This will hopefully be my last noobish question post.
Please could somebody explain or link to explanation:
1.yeild
2.return
thanx in advance

Yield is for generator functions. Return ends the function and sends back the specified value.
Generators are functions that return iterators, i.e. they 'yield' a value after each iteration of them, before proceeding to the next one. This is generally used for things where you don't need all the results returned at once (which must load them all into memory), but instead only gives back the results one at a time (which can vastly reduce memory usage).

Python documentation on generators,
And on iterators.

Here's their example of a simple generator:

def reverse(data):
    # start at the last index and step back one each time.
    for index in range(len(data)-1, -1, -1):
        yield data[index]

for char in reverse('golf'):
    print char

"""result:
f
l
o
g
"""

What this does is call each iteration of the reverse function each time the "for" loop executes in the statement for char in reverse('golf') . This way, only a single letter is sent back each time, rather than the fully-reversed string.
This isn't a great example of generator usage, but say if you had a dataset with 1000s of numbers and you needed to perform calculations on them, but you'd only be working on one item in the set at a time anyway. Then a generator would be useful as it would save a TON of memory by only returning each item as it's needed.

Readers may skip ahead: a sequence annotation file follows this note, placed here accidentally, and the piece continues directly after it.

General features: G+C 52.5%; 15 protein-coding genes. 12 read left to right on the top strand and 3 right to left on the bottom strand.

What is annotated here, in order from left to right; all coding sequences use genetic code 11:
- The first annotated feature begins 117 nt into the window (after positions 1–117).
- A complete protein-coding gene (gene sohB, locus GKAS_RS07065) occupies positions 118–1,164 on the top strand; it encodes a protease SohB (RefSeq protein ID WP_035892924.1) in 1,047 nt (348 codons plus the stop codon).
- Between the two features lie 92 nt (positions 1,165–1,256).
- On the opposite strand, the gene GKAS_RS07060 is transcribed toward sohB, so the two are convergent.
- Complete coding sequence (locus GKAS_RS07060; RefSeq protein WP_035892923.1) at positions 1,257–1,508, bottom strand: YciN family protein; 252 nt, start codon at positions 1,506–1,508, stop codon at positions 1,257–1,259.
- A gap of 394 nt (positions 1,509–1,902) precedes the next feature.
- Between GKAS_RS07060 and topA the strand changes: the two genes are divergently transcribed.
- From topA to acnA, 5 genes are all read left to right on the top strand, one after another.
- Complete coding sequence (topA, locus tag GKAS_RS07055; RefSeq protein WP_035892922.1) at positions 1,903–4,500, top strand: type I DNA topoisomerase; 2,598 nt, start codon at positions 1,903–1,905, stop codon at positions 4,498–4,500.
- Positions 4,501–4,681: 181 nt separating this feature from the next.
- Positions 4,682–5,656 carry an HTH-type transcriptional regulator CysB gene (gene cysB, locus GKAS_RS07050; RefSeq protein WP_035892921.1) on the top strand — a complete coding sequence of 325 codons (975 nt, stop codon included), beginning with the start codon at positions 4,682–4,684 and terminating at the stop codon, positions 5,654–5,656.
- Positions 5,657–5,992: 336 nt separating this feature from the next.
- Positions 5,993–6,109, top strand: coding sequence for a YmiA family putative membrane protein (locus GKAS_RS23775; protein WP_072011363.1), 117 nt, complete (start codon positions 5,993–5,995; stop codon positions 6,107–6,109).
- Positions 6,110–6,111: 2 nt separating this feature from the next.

Hope that helped!

Comments
helpful

Thanks, that really helped me. But what is the point of 'returning' a value instead of just leaving it or printing it.

The point is so that you can keep whatever changes you've made to a value. Like:

# double-up a string
def doubleUp(s):
    return s + s

a = "Hello world!"
a = doubleUp(a)
b = doubleUp(a)
print a  # should display  Hello World!Hello World!
print b  # should display  Hello World!Hello World!Hello World!Hello World!

If I just said s = s + s in the function, 'a' wouldn't be changed by saying doubleUp(a) as 's' is a variable in the local scope of the function. If I did this:

def doubleUp(s):
    s = s + s

a = "Hello World!"
doubleUp(a)
print a  # should display  Hello World!

As you can see in the second example, all we did was change the value of 's' inside the function, but a isn't changed because we did not return the value of 's' and assign it back to 'a'.
In C++ you could pass either by pointer or by value, but Python's way of passing is a bit more complicated...
Hope I clarified that!

This article has been dead for over six months. Start a new discussion instead.